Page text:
Eye pathology case 7

Enucleation specimen. Intractable raised intraocular pressure due to an iris mass. This is a low power view of the anterior segment (cornea, anterior chamber, iris, ciliary body and a piece of lens). The section is off-centre, and so the iris is continuous rather than having a central gap where the pupil is. The iris is… Continue reading Eye pathology case 7

Eye pathology case 6

Biopsy from a young adult with an orbital mass and pain For those of you sitting exams (whether ophthalmologists or histopathologists), this is a classic pattern to recognise. It shows cribriform ("sieve-like") architecture, sometimes compared to Swiss cheese for obvious reasons. There are nests of basaloid tumour cells containing punched-out cystic spaces filled with mucin.… Continue reading Eye pathology case 6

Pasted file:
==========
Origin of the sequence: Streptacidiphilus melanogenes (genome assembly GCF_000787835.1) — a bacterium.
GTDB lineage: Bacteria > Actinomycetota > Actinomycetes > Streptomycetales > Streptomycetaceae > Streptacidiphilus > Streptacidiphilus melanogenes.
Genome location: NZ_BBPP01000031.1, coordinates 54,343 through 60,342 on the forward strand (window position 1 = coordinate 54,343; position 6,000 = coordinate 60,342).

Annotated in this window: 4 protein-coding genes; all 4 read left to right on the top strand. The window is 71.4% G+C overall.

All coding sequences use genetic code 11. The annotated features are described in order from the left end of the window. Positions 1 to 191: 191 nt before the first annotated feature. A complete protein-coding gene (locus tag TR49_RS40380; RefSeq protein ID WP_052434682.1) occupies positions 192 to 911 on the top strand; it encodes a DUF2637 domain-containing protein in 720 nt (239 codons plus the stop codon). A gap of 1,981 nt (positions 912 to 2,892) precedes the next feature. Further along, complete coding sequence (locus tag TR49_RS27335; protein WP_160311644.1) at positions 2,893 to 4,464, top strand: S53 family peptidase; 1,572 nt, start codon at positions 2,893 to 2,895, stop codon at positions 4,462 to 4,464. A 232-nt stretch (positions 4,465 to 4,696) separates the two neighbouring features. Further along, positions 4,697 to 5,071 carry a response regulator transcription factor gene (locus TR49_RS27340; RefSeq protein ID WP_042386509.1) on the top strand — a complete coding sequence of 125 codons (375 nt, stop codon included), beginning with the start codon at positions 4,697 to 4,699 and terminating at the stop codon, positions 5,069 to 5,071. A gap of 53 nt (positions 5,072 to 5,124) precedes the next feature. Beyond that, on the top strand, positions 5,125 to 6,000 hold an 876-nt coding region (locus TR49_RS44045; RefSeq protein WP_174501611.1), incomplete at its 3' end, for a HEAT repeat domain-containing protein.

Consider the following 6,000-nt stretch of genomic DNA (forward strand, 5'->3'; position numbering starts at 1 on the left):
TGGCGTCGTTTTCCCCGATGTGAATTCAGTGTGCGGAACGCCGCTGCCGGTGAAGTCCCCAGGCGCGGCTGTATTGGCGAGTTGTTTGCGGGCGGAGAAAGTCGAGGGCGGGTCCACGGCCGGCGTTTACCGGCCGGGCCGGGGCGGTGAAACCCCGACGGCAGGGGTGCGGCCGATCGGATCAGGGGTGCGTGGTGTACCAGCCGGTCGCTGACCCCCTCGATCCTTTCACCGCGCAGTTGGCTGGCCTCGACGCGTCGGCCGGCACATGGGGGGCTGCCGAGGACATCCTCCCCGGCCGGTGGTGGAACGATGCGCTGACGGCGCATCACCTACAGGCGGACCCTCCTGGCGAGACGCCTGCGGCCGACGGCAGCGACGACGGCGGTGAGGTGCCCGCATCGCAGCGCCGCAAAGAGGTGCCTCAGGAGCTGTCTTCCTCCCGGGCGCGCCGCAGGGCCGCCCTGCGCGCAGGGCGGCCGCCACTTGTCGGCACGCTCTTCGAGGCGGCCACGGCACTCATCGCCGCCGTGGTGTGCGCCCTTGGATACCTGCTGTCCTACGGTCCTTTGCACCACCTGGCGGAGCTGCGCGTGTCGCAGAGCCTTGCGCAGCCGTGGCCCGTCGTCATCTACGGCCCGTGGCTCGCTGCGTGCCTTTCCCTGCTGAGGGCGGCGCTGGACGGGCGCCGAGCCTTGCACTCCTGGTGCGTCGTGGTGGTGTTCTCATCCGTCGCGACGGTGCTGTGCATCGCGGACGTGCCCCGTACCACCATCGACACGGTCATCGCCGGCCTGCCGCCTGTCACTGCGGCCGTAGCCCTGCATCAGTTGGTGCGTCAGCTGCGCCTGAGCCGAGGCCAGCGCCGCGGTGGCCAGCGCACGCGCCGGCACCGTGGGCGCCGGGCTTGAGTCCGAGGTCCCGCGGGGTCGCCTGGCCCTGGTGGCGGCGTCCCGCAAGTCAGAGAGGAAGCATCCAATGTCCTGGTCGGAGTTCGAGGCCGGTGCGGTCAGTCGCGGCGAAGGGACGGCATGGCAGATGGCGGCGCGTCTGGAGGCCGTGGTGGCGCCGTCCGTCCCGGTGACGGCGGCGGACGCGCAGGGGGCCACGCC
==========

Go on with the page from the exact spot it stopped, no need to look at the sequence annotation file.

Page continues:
Eye pathology case 5

Persistent eyelid lump First, some background orientation. Here's a normal full-thickness eyelid. Epithelium forms a continuous cover of the surfaces, with epidermis at the top and conjunctiva at the bottom. Beneath the epidermis lies skeletal muscle (orbicularis). Deep to that lies the tarsal plate. The tarsal plate consists of dense fibroconnective tissue and the meibomian… Continue reading Eye pathology case 5

Eye pathology case 4

Temporal artery biopsies Temporal artery biopsies are submitted when there is a clinical concern about temporal arteritis (also known as giant cell arteritis—GCA—or cranial arteritis). Patients may initially present to the ophthalmologist with sudden and catastrophic visual loss (anterior ischaemic optic neuropathy). They may also have headache or more generalised symptoms such as joint pain… Continue reading Eye pathology case 4